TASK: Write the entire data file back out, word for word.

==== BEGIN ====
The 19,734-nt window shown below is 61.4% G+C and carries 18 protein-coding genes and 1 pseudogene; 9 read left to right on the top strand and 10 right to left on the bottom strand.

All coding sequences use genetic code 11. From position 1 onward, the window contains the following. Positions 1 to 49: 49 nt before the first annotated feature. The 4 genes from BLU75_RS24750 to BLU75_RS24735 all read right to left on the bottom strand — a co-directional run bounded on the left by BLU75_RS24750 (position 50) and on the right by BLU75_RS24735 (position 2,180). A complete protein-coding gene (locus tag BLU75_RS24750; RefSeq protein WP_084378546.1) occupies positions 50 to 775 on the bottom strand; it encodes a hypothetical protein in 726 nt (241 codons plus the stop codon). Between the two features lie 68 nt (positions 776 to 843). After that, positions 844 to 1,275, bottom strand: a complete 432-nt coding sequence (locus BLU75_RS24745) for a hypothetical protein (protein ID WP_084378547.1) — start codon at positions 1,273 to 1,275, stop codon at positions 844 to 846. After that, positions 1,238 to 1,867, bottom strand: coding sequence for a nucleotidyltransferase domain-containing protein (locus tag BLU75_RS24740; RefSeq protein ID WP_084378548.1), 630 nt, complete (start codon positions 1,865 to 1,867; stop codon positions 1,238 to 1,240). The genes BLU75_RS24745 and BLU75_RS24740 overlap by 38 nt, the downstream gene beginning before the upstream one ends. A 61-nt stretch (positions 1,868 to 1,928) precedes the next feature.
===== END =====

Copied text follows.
The 19,734-nt window shown below is 61.4% G+C and carries 18 protein-coding genes and 1 pseudogene; 9 read left to right on the top strand and 10 right to left on the bottom strand.

All coding sequences use genetic code 11. From position 1 onward, the window contains the following. Positions 1 to 49: 49 nt before the first annotated feature. The 4 genes from BLU75_RS24750 to BLU75_RS24735 all read right to left on the bottom strand — a co-directional run bounded on the left by BLU75_RS24750 (position 50) and on the right by BLU75_RS24735 (position 2,180). A complete protein-coding gene (locus tag BLU75_RS24750; RefSeq protein WP_084378546.1) occupies positions 50 to 775 on the bottom strand; it encodes a hypothetical protein in 726 nt (241 codons plus the stop codon). Between the two features lie 68 nt (positions 776 to 843). After that, positions 844 to 1,275, bottom strand: a complete 432-nt coding sequence (locus BLU75_RS24745) for a hypothetical protein (protein ID WP_084378547.1) — start codon at positions 1,273 to 1,275, stop codon at positions 844 to 846. After that, positions 1,238 to 1,867, bottom strand: coding sequence for a nucleotidyltransferase domain-containing protein (locus tag BLU75_RS24740; RefSeq protein ID WP_084378548.1), 630 nt, complete (start codon positions 1,865 to 1,867; stop codon positions 1,238 to 1,240). The genes BLU75_RS24745 and BLU75_RS24740 overlap by 38 nt, the downstream gene beginning before the upstream one ends. A 61-nt stretch (positions 1,868 to 1,928) precedes the next feature.